UCL Discovery
UCL home » Library Services » Electronic resources » UCL Discovery

Cyber-victimisation and mental health in young people: a co-twin control study

Baldwin, JR; Ayorech, Z; Rijsdijk, FV; Schoeler, T; Pingault, J-B; (2020) Cyber-victimisation and mental health in young people: a co-twin control study. Psychological Medicine pp. 1-11. 10.1017/S0033291720001178. (In press).

[img] Text
Baldwin_Cyber-victimisation and mental health in young people_SuppM.pdf - Accepted version
Access restricted to UCL open access staff until 5 November 2020.

Download (361kB)
[img] Text
Baldwin_Cyber-victimisation and mental health in young people_AAM.pdf - Accepted version
Access restricted to UCL open access staff until 5 November 2020.

Download (424kB)

Abstract

BACKGROUND: The rise of social media use in young people has sparked concern about the impact of cyber-victimisation on mental health. Although cyber-victimisation is associated with mental health problems, it is not known whether such associations reflect genetic and environmental confounding. METHODS: We used the co-twin control design to test the direct association between cyber-victimisation and multiple domains of mental health in young people. Participants were 7708 twins drawn from the Twins Early Development Study, a UK-based population cohort followed from birth to age 22. RESULTS: Monozygotic twins exposed to greater levels of cyber-victimisation had more symptoms of internalising, externalising and psychotic disorders than their less victimised co-twins at age 22, even after accounting for face-to-face peer victimisation and prior mental health. However, effect sizes from the most stringent monozygotic co-twin control analyses were decreased by two thirds from associations at the individual level [pooled β across all mental health problems = 0.06 (95% CI 0.03-0.10) v. 0.17 (95% CI 0.15-0.19) in individual-level analyses]. CONCLUSIONS: Cyber-victimisation has a small direct association with multiple mental health problems in young people. However, a large part of the association between cyber-victimisation and mental health is due to pre-existing genetic and environmental vulnerabilities and co-occurring face-to-face victimisation. Therefore, preventative interventions should target cyber-victimisation in conjunction with pre-existing mental health vulnerabilities and other forms of victimisation.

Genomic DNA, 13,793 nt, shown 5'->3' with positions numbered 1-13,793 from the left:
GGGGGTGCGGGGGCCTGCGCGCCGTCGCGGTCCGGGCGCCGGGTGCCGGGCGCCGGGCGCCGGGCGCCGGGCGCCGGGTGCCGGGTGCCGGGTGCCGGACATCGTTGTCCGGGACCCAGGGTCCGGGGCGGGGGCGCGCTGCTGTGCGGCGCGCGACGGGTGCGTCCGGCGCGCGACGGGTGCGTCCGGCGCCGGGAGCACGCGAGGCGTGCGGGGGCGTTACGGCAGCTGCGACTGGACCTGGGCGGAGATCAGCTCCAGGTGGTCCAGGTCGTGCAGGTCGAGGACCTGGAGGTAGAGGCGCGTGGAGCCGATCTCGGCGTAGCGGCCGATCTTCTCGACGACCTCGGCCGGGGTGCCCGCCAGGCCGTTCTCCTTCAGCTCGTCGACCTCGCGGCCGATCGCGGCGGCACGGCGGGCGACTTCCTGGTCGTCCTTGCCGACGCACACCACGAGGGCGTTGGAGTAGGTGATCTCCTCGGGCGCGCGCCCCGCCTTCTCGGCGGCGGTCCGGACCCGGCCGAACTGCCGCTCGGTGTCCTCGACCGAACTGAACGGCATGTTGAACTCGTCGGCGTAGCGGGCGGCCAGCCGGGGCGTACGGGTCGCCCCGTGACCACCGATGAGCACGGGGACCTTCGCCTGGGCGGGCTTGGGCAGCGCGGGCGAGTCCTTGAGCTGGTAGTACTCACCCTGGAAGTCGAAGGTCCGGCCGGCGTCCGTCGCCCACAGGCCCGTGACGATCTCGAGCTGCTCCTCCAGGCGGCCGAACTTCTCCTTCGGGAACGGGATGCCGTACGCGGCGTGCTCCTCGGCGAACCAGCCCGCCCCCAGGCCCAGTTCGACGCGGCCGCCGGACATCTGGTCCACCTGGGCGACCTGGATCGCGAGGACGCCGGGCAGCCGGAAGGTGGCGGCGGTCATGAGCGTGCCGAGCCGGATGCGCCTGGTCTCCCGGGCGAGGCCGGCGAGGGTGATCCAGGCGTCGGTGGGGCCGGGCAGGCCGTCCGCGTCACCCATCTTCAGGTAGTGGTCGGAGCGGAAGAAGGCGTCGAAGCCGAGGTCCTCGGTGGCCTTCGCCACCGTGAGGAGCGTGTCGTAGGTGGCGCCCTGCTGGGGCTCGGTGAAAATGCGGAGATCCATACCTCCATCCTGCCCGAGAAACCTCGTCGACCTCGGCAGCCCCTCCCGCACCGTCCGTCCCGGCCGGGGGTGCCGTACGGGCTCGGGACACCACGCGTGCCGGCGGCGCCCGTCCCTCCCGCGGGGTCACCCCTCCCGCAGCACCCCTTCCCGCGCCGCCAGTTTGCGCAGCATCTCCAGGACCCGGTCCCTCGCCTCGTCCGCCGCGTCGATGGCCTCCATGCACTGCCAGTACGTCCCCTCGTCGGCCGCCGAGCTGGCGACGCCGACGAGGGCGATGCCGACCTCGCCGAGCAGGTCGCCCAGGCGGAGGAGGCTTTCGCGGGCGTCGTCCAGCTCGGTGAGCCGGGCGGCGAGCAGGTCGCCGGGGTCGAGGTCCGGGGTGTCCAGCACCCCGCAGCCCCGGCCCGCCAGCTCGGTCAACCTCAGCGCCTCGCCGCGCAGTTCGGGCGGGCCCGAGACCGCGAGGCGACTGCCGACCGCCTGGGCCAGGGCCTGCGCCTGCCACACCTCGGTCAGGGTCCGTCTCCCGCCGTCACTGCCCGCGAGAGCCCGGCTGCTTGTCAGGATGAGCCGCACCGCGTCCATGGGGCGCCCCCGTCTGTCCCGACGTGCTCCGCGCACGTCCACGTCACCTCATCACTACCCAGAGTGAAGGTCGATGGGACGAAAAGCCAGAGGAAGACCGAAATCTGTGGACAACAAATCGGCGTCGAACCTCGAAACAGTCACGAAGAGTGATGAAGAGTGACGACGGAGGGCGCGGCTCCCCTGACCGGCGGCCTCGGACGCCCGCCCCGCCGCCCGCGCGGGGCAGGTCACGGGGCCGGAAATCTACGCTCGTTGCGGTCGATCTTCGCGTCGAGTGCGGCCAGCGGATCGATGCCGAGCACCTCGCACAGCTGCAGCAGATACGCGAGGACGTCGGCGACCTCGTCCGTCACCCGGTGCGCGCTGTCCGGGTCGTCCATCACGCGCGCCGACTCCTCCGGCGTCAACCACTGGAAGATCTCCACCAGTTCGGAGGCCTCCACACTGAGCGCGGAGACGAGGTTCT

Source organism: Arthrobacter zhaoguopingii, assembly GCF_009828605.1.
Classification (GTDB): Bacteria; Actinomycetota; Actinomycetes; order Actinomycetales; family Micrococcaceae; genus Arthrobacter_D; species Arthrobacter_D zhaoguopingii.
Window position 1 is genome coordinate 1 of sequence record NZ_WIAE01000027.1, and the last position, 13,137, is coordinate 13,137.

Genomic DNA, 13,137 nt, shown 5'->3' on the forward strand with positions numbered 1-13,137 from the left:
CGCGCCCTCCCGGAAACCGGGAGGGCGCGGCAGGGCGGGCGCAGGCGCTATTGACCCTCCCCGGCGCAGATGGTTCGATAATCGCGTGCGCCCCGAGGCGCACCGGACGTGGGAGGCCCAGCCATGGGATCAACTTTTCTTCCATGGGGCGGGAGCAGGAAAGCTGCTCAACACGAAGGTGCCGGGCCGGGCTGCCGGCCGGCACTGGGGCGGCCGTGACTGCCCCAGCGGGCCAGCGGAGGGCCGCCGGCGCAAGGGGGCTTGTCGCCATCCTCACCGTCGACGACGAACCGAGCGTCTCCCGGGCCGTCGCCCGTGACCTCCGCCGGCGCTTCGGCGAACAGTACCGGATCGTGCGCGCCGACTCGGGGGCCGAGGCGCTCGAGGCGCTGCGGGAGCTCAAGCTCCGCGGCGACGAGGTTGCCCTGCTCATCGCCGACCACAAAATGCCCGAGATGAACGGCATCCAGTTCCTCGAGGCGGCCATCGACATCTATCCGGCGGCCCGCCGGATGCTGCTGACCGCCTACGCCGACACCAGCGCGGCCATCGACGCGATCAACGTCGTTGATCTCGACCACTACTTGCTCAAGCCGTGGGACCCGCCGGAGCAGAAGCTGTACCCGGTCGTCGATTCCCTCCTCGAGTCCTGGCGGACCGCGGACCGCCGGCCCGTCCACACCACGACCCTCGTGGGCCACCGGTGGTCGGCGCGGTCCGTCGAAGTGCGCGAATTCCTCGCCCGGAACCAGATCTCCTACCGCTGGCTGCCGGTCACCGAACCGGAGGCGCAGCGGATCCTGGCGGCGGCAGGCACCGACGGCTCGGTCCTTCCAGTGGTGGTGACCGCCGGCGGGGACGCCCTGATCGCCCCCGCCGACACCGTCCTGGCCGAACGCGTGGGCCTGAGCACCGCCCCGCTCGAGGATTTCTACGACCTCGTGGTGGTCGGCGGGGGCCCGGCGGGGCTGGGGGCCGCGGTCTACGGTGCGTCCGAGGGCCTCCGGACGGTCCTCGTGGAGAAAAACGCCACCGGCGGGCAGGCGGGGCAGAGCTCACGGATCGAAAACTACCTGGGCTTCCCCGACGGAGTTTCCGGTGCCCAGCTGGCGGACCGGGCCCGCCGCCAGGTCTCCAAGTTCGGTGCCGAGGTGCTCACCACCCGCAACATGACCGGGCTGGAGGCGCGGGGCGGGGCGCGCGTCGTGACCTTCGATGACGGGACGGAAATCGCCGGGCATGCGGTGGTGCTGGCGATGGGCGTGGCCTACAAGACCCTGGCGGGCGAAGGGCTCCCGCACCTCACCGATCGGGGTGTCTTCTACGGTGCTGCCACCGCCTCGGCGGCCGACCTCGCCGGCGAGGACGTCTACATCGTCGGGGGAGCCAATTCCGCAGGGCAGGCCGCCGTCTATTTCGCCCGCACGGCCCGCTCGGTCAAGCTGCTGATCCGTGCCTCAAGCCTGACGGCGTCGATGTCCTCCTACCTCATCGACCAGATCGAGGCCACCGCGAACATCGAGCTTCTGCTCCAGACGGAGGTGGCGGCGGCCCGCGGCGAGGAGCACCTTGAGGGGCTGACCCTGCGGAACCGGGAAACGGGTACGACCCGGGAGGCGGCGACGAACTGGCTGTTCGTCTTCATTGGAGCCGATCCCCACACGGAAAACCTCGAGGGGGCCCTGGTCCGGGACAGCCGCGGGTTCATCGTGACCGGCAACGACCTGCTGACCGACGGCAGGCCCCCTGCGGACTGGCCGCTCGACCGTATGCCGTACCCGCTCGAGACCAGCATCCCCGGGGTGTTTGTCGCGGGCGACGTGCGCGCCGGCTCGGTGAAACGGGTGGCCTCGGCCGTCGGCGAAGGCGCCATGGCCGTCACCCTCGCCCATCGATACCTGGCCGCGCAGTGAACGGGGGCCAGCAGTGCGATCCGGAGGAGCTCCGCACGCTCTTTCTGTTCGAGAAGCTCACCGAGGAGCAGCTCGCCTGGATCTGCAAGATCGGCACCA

Type: Article
Title: Cyber-victimisation and mental health in young people: a co-twin control study
Location: England
DOI: 10.1017/S0033291720001178
Publisher version: https://doi.org/10.1017/S0033291720001178
Language: English
Additional information: This version is the author accepted manuscript. For information on re-use, please refer to the publisher's terms and conditions.
Keywords: Co-twin control design, cyber-bullying, cyber-victimisation, mental health, twin study
UCL classification: UCL
UCL > Provost and Vice Provost Offices
UCL > Provost and Vice Provost Offices > School of Life and Medical Sciences
UCL > Provost and Vice Provost Offices > School of Life and Medical Sciences > Faculty of Brain Sciences
UCL > Provost and Vice Provost Offices > School of Life and Medical Sciences > Faculty of Brain Sciences > Div of Psychology and Lang Sciences
UCL > Provost and Vice Provost Offices > School of Life and Medical Sciences > Faculty of Brain Sciences > Div of Psychology and Lang Sciences > Clinical, Edu and Hlth Psychology
URI: https://discovery.ucl.ac.uk/id/eprint/10097649
Downloads since deposit
2Downloads
Download activity - last month
Download activity - last 12 months
Downloads by country - last 12 months

Archive Staff Only

View Item View Item